It wasn’t until her mother married her stepfather and they moved to Newport News, Virginia when she was a preteen that Carter sensed she was being treated differently than the mostly white kids around her. The questionable remarks and slights were vague, not particularly memorable. She says, “I didn’t see a difference between whites and Blacks.” Because of that, she didn’t feel like she was seen any differently either.
Most of what she remembers from childhood is hindsight and non-specific. A white teacher in her all-white classroom, in explaining something she says, made a specific reference to something that only a Black person would understand. Carter “got it,” and when later in the year she was assigned to write something about forgiveness, Carter used the metaphor of the worm that doesn’t mind the farmer cutting it in half because the worm gains from it by becoming two. The teacher, she says, acknowledged that Carter had understood her rather racist reference by making a point of saying to her, “duly noted.”
After high school, Carter ended up back in Baltimore at Morgan State University where she earned her bachelor’s and master’s degrees. Morgan State, as a Historically Black University, continued to cushion Carter in a world where she was rarely confronted directly with racism.
It was when she was being considered for a position at Baltimore’s Enoch Pratt Library that Carter first felt the pinch of racism. She was informed by a human resources person at Pratt, “you are going to have to be drug tested; you might have a problem with that,” she recalls.
“I was like, why would I have a problem with that,” Carter recalls saying to the person.
“Oh, because I am Black,” she realized.
She got the job as a grant writer and stayed at the library until she felt the call to her next adventure.
Carter doesn’t feel attached to any particular place therefore it wasn’t hard for her to leave Pratt and Baltimore for parts unknown, she says. “I had wanted to go abroad.”
She ended up in China in 2014 teaching English as a second language. She says the racism that she experienced as a Black person there wasn’t called racism. “They called it ‘curiosity,’” she says. It played out with Chinese people pointing and sometimes laughing at her in public settings. She says, people also would touch her skin and ask if the color was going to wear off on them. “I always felt uncomfortable.”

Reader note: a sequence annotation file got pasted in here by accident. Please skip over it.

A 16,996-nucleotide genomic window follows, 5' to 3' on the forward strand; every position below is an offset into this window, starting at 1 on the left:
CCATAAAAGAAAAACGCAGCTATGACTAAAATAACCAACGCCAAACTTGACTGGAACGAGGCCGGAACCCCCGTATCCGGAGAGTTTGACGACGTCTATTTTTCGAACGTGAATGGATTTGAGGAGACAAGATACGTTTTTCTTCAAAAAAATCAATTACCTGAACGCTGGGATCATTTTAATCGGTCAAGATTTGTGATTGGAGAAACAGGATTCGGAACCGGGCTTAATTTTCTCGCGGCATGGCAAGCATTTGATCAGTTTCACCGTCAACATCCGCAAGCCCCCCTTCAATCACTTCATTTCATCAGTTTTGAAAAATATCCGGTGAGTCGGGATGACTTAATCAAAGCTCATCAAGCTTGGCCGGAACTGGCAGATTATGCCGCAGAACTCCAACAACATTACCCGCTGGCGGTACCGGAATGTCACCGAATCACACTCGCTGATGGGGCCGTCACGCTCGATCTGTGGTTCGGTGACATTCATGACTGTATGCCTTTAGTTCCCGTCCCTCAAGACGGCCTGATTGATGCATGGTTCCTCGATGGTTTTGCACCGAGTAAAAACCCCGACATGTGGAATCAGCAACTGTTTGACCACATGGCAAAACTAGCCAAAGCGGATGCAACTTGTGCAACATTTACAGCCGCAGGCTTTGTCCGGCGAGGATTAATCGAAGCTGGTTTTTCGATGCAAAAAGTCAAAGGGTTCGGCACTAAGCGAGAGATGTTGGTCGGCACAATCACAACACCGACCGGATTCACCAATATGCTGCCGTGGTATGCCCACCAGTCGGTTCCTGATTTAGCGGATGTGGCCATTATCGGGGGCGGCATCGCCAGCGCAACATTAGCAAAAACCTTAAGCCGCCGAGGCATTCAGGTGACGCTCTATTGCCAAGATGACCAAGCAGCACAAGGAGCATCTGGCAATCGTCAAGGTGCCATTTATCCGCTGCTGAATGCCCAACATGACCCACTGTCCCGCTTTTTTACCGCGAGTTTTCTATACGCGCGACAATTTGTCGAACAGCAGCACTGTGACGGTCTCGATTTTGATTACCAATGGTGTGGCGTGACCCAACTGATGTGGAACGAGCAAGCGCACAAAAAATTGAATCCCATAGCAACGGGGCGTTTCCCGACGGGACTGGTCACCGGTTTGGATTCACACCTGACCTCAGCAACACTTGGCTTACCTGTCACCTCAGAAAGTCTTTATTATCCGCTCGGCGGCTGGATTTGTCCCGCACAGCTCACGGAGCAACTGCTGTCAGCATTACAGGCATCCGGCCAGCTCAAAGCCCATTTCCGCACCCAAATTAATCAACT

Upon her return to the States, she applied for and landed a job as a library assistant back at Enoch Pratt. By this time the physical parameters at the central library where she had worked before were different. She walked into an open workspace where 20 people worked together out in the open; no cubicles, no offices, no partitions. Fourteen of those people were white.
The first thing that she noticed was despite several noisy neighbors, including one man who spoke at full volume on his cellphone with his wife, the only people who got called out by a particular white co-worker were the Black women. One of those women, who had always been shy, was quietly chatting with a few other Black women when Kim – the same white co-worker – told them to “keep it down.”
The normally shy Black woman “lost it.”
“It was shocking,” Carter recalls, to see this normally reticent woman stand up really angry and say, “Why do you only have a problem when Black women are talking?”
Carter also put up with being told that a new hire, who was white, was to be her supervisor.
“You will be reporting to her,” she was told. Carter says it made no sense, “Her position was to be my researcher.”
The final round at Enoch Pratt began with a call from a human resources person one evening. “Hey Melissa,” the white man began, “what’s going on?”
“Okay, look, did something happen with Kim today?”
What had happened, that was in no way significant to Carter, was she had gotten up to look at a photo taped to the back of a co-worker’s computer. In order to see it, she had to pass by Kim’s desk.
For Kim, it turned out, Carter was some sort of threat. “She had written a letter to the supervisor saying that I had no reason to be near her and her desk.” Carter says this woman had claimed to be afraid of her. Carter asked the supervisor specifically what Kim had said. He told her the letter Kim had written said, “Melissa had no reason to come by my desk. I was afraid she was going to assault me.”
Carter found the whole thing bizarre, “We had just been talking the day before about our plans for Christmas, which was coming up.”
As a result of the letter, a meeting was called.
Carter explains that as a result of a run-in with breast cancer and the treatment she underwent she began wearing headwraps. “When my hair grew back, I kept wearing them.”
So, the meeting day comes. Carter walks into the HR department. “The first thing I encounter – the very first thing – is the HR person waving her hand at me and saying ‘I hope that thing is for religious reasons.’”
“What thing, I say,” noting that no one is allowed to ask about someone’s religion.
Carter complained. The supervisor was told to apologize. “But she never did. She never admitted to saying it.”
Soon thereafter, the library got a grant to do diversity training. By that time, Carter knew she was leaving.
She had already come to visit the Virgin Islands. After a few fits and starts, she moved to St. Croix in March 2019.
Carter thought she had finally found a home … a family in the Virgin Islands. “I thought, ‘I’m coming home.’”
Instead, she says, “It’s the first place I’ve been where people are not fond of Americans,” adding, “You expect this from white people, but not Black people.”
She explains that her lifetime experience as a Black woman is that all Black people are family. After nearly a year and a half in the Virgin Islands, she says, “I still feel like a foreigner.”
Other stories in the series: